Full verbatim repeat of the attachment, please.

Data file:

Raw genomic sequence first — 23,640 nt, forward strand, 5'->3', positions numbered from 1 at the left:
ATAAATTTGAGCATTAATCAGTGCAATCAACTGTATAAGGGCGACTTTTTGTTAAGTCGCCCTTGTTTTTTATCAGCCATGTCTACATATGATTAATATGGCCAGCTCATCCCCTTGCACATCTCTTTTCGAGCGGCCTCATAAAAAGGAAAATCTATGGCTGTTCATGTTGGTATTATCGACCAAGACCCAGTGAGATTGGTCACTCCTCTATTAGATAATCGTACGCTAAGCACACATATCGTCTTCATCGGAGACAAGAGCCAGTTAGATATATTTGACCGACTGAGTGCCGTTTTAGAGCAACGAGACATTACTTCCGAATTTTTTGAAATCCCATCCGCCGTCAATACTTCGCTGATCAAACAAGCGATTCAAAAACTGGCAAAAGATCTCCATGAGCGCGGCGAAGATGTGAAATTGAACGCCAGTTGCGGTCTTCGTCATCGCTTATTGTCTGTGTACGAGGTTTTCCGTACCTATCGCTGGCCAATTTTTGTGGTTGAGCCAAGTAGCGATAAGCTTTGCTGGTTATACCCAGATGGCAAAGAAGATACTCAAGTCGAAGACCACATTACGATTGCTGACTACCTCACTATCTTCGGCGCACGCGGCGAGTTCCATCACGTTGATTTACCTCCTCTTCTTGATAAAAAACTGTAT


Raw genomic sequence first — 23,640 nt, forward strand, 5'->3', positions numbered from 1 at the left:
ATAAATTTGAGCATTAATCAGTGCAATCAACTGTATAAGGGCGACTTTTTGTTAAGTCGCCCTTGTTTTTTATCAGCCATGTCTACATATGATTAATATGGCCAGCTCATCCCCTTGCACATCTCTTTTCGAGCGGCCTCATAAAAAGGAAAATCTATGGCTGTTCATGTTGGTATTATCGACCAAGACCCAGTGAGATTGGTCACTCCTCTATTAGATAATCGTACGCTAAGCACACATATCGTCTTCATCGGAGACAAGAGCCAGTTAGATATATTTGACCGACTGAGTGCCGTTTTAGAGCAACGAGACATTACTTCCGAATTTTTTGAAATCCCATCCGCCGTCAATACTTCGCTGATCAAACAAGCGATTCAAAAACTGGCAAAAGATCTCCATGAGCGCGGCGAAGATGTGAAATTGAACGCCAGTTGCGGTCTTCGTCATCGCTTATTGTCTGTGTACGAGGTTTTCCGTACCTATCGCTGGCCAATTTTTGTGGTTGAGCCAAGTAGCGATAAGCTTTGCTGGTTATACCCAGATGGCAAAGAAGATACTCAAGTCGAAGACCACATTACGATTGCTGACTACCTCACTATCTTCGGCGCACGCGGCGAGTTCCATCACGTTGATTTACCTCCTCTTCTTGATAAAAAACTGTAT